In September’s California Sportsman, we featured Wisconsin-based outdoors TV host Patrick Eger’s 544-pound, 8-ounce mako shark he caught with a bow off the Catalina Island coast. That weight was considered world record, but it didn’t last long.
Thomason, of Weatherford, hosts the cable television show “Predator Pursuit,” which airs on the Sportsman Channel. Thomason said the world-record catch took a total of five people 30 minutes to haul in. …
They’ve got to be about three feet from the boat to get the arrow to stick, so we threw a fish on a line and teased him to the boat,” Thomason told Lone Star Outdoor News. “I try and shoot for the top of the back. As soon as the arrow hit, all hell broke loose. We freaked out because I spined him and we thought he might sink.”
The crew raced back to shore after securing the fish and had it measured at a certified weigh station in Los Angeles.
“It was one of those days when everything went right,” Thomason said.
Here’s our report on Eger’s catch.
Large sharks are common swimming off California’s coast. But it’s still eye-popping news when another one emerges, especially one that established a world record caught by a bow.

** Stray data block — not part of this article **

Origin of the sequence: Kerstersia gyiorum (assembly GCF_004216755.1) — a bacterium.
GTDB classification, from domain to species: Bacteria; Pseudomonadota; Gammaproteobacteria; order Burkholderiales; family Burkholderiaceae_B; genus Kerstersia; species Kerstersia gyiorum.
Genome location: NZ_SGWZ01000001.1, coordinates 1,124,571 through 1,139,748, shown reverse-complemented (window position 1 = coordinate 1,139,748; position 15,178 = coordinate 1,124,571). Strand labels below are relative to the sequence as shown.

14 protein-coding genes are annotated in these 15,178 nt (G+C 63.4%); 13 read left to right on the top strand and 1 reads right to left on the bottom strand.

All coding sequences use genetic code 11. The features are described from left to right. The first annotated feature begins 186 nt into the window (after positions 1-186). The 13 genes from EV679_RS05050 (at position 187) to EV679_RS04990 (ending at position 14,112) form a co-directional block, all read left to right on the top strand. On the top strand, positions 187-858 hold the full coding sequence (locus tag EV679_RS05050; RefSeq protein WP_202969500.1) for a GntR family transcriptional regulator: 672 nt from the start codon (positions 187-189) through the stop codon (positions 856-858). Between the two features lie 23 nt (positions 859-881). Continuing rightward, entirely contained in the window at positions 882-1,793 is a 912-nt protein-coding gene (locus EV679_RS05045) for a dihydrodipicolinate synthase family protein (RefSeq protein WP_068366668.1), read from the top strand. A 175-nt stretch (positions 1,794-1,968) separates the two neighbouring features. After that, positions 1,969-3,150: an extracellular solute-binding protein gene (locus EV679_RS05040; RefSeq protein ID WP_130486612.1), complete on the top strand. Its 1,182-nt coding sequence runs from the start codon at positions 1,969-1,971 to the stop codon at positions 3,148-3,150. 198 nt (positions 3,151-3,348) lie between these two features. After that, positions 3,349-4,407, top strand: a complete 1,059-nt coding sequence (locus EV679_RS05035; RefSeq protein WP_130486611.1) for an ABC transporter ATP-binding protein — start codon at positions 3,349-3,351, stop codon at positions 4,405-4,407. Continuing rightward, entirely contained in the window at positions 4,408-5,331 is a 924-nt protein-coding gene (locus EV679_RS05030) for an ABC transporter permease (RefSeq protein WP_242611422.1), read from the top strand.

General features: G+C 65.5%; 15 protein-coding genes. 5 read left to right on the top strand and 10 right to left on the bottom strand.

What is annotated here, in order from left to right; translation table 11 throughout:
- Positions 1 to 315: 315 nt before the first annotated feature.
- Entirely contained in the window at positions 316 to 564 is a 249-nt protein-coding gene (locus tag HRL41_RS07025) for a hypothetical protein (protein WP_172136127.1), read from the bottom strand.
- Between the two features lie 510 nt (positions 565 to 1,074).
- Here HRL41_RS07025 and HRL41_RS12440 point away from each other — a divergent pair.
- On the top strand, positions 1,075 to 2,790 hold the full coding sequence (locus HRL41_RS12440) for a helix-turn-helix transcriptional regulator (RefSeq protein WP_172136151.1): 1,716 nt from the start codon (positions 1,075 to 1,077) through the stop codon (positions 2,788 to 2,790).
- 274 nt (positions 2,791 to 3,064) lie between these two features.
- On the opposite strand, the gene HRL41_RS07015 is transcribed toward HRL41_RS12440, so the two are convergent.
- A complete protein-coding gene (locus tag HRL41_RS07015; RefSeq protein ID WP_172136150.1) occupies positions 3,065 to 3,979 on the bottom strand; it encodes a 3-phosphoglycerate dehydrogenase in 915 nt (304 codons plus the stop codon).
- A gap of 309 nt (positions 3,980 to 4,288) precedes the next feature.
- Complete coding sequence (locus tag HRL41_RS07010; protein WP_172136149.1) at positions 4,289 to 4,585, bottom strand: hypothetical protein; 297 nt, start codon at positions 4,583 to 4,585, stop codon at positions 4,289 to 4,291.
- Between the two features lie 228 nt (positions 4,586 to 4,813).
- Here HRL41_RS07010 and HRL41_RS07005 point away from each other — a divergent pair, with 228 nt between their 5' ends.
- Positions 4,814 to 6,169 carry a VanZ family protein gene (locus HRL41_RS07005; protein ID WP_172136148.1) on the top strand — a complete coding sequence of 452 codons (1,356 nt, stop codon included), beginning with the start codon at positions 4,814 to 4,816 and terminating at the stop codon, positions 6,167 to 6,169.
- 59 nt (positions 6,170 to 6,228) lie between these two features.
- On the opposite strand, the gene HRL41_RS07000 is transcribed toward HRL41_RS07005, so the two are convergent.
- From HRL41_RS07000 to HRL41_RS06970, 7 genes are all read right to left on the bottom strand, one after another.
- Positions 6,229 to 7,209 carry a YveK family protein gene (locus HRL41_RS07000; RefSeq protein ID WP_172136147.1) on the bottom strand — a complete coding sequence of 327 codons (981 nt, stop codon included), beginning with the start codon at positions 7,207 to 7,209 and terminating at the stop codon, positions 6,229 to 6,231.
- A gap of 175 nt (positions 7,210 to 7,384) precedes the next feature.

Wisconsin-based TV hunting host Patrick Eger of Big E TV (855-424-4388; bigetv.com) was filming off Catalina Island in Southern California. He was aboard with Capt. Mark Potter of Breakaway Sportfishing (714-893-7743; breakawayfishingcharters.com) in Huntington Beach. Potter saw a large mako shark off the stern.
“As the massive shark made its way through the chum and sized up the boat on several passes, the crew and Eger determined that it was large enough to harvest and should claim the record they were looking for,” said a Big E TV press release. “On several passes the killer shark rammed the boat and made it known that it had no fear of the crew or anyone onboard.”
Eger proceeded to unleash an arrow from his Xpedition Archery XCentric bow, tipped with an Innerloc broadhead arrow on 200-pound test line. The shot hooked the fish, and a two-hour fight between man and shark ensued. After a series of majestic jumps, the mako was finally reeled in and tipped the scales at 544 pounds, 8 ounces.
The Bowfishing Association of America documented the shark, which measured 10 ½ feet long, as both the California state record and bowfishing world record.
There are bigger ones out there, and there are more than you care to know. This record won’t stand forever, and I am counting on that,” Eger said. “That is what this is all about”. “I look forward to having another hunter break my record, but the key is you have to get these things documented and register them into the books.”